Warnings

Consult your healthcare advisor regarding the use of this product during pregnancy.

The product packaging you receive may contain additional details or may differ from what is shown on our website. We recommend that you reference the complete information included with your product before consumption and do not rely solely on the details shown on this page. For more information, please see our full disclaimer.
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Which Foods to Eat (and Which to Avoid) if You Have Asthma

The findings of a new study literally might help asthma sufferers breathe easier.

The study, published in the European Lung Foundation’s European Respiratory Journal, underscores that a healthy diet can lead to fewer asthma symptoms, while an unhealthy diet can be detrimental.

Woman in Green Sweater Holding Bunch of Fresh Carrots as Part of Asthma Diet | Vitacost.com/blog

So, how do the authors of the study differentiate a healthy diet from an unhealthy diet?

The healthy anti-asthma diet features more consumption of fruits, vegetables and whole grain cereals, the researchers say, while the unhealthy asthma-worsening diet involves more consumption of meat, salt and sugar. The researchers say a healthy diet offers anti-inflammatory benefits that can diminish asthma symptoms, whereas the unhealthy diet promotes inflammation that can aggravate symptoms.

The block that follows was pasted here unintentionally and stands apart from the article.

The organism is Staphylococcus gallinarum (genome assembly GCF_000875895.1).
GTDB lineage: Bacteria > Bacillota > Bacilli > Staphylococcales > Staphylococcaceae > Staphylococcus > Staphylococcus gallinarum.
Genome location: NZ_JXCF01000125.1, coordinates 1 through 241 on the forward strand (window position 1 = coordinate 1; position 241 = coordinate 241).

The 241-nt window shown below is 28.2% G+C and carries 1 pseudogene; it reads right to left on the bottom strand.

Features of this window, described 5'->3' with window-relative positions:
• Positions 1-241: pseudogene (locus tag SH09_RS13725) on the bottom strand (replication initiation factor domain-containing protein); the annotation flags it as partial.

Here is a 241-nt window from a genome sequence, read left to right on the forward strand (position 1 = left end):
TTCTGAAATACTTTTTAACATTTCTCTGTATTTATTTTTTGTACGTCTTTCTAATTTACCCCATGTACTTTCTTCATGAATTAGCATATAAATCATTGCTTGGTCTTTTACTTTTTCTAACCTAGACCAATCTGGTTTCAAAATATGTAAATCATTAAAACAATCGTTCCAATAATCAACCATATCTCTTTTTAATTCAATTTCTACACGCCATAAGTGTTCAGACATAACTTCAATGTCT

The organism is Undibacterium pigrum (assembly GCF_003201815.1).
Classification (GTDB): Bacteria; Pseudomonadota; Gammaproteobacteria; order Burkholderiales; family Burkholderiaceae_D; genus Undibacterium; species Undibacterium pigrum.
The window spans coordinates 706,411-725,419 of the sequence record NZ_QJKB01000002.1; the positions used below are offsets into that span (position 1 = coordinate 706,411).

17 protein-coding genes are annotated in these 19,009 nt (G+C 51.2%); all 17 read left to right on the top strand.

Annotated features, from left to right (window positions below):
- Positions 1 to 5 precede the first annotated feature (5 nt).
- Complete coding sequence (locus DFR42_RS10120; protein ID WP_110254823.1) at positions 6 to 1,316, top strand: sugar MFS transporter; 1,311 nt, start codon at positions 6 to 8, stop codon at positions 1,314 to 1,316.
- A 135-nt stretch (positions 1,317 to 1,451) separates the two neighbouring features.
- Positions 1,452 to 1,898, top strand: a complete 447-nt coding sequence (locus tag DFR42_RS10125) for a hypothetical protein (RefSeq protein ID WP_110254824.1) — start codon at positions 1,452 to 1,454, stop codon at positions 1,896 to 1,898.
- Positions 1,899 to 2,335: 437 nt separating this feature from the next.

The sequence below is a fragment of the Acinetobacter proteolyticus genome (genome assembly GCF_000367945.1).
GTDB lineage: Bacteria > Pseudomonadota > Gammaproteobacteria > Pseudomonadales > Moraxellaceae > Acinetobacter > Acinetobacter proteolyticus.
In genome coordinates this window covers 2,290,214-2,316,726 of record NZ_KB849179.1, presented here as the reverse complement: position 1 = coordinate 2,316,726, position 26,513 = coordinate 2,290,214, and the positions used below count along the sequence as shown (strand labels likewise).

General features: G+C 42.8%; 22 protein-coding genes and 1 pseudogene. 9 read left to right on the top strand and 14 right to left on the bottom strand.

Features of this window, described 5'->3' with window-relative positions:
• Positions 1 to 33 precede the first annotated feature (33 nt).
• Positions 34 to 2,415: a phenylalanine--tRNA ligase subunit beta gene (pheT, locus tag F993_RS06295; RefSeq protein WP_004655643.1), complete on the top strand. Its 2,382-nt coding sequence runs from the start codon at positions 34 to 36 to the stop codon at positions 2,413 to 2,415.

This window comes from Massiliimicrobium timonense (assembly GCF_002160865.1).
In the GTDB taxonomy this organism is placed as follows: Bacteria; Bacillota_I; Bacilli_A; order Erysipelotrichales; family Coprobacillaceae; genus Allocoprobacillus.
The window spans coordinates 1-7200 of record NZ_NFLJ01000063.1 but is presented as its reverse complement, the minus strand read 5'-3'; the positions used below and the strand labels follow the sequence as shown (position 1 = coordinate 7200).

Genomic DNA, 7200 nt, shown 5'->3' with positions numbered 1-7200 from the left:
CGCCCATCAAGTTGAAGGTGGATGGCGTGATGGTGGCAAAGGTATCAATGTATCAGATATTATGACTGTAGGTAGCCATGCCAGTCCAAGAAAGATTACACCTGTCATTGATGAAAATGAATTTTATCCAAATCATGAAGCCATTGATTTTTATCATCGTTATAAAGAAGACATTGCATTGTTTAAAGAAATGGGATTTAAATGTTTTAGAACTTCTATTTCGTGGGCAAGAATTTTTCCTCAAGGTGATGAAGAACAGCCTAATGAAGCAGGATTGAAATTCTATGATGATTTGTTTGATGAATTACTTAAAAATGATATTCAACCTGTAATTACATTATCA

The study relied on data from 34,776 French adults who answered a questionnaire as part of a 2017 study. Among those adults, 28 percent of women and 25 percent of men reported at least one symptom of asthma.

In examining the data, researchers found that men who followed healthier diets had a 30 percent lower chance of experiencing symptoms of asthma and women had a 20 percent lower chance. In the U.S., asthma affects more than 25 million people.

The researchers say their findings highlight the value of healthy diets in preventing asthma symptoms and managing the disease. However, they add that longer-term studies are needed to confirm the study’s results.

Mina Gaga, president of the European Respiratory Society, says in a news release: “Healthcare professionals must find the time to discuss diet with their patients, as this research suggests it could play an important role in preventing asthma.”

Given this new dietary knowledge, which foods should you eat and avoid if you’ve got asthma?

The Cleveland Clinic, the Mayo Clinic and Stanford Children’s Health offer these insights: